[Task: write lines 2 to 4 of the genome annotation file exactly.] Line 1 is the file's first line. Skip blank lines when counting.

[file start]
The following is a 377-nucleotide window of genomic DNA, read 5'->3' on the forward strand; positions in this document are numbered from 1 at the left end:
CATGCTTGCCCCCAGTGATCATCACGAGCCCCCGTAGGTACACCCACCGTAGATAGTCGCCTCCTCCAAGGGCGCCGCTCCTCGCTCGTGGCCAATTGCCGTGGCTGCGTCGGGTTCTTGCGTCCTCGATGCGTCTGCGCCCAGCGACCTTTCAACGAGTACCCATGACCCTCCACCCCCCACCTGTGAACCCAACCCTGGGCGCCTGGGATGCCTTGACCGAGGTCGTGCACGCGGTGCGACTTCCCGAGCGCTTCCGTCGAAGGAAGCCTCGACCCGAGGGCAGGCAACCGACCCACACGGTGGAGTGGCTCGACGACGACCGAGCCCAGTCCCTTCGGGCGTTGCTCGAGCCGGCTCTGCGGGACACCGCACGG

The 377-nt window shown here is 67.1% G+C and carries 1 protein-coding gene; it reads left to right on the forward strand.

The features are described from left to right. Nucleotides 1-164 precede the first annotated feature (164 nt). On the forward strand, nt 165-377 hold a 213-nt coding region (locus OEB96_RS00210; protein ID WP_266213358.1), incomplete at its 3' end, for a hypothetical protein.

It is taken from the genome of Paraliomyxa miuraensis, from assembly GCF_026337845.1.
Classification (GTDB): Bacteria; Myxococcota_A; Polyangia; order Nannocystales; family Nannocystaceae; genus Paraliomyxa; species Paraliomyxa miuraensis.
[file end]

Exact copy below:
CATGCTTGCCCCCAGTGATCATCACGAGCCCCCGTAGGTACACCCACCGTAGATAGTCGCCTCCTCCAAGGGCGCCGCTCCTCGCTCGTGGCCAATTGCCGTGGCTGCGTCGGGTTCTTGCGTCCTCGATGCGTCTGCGCCCAGCGACCTTTCAACGAGTACCCATGACCCTCCACCCCCCACCTGTGAACCCAACCCTGGGCGCCTGGGATGCCTTGACCGAGGTCGTGCACGCGGTGCGACTTCCCGAGCGCTTCCGTCGAAGGAAGCCTCGACCCGAGGGCAGGCAACCGACCCACACGGTGGAGTGGCTCGACGACGACCGAGCCCAGTCCCTTCGGGCGTTGCTCGAGCCGGCTCTGCGGGACACCGCACGG

The 377-nt window shown here is 67.1% G+C and carries 1 protein-coding gene; it reads left to right on the forward strand.

The features are described from left to right. Nucleotides 1-164 precede the first annotated feature (164 nt). On the forward strand, nt 165-377 hold a 213-nt coding region (locus OEB96_RS00210; protein ID WP_266213358.1), incomplete at its 3' end, for a hypothetical protein.